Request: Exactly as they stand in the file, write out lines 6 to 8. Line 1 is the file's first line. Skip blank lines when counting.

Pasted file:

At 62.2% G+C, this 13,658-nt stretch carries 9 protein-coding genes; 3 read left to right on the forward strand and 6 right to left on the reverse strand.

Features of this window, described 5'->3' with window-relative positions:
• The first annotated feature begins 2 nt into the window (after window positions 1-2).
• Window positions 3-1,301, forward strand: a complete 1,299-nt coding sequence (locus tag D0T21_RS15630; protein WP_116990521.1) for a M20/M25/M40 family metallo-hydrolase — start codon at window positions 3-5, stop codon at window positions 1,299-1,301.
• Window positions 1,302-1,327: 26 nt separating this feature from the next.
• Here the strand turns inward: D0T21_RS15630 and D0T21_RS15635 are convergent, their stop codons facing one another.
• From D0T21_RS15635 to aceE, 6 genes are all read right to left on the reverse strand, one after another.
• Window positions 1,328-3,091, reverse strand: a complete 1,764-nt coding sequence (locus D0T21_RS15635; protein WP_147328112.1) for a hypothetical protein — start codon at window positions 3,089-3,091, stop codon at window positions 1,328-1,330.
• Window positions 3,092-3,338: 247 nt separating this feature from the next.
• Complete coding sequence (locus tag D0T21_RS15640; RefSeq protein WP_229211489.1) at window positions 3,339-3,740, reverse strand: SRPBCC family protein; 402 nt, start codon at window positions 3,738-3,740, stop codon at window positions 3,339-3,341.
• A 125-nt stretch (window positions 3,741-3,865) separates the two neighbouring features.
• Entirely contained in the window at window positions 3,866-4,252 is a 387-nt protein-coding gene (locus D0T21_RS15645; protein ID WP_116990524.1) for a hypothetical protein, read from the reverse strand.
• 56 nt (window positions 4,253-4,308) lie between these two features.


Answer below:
• Here the strand turns inward: D0T21_RS15630 and D0T21_RS15635 are convergent, their stop codons facing one another.
• From D0T21_RS15635 to aceE, 6 genes are all read right to left on the reverse strand, one after another.
• Window positions 1,328-3,091, reverse strand: a complete 1,764-nt coding sequence (locus D0T21_RS15635; protein WP_147328112.1) for a hypothetical protein — start codon at window positions 3,089-3,091, stop codon at window positions 1,328-1,330.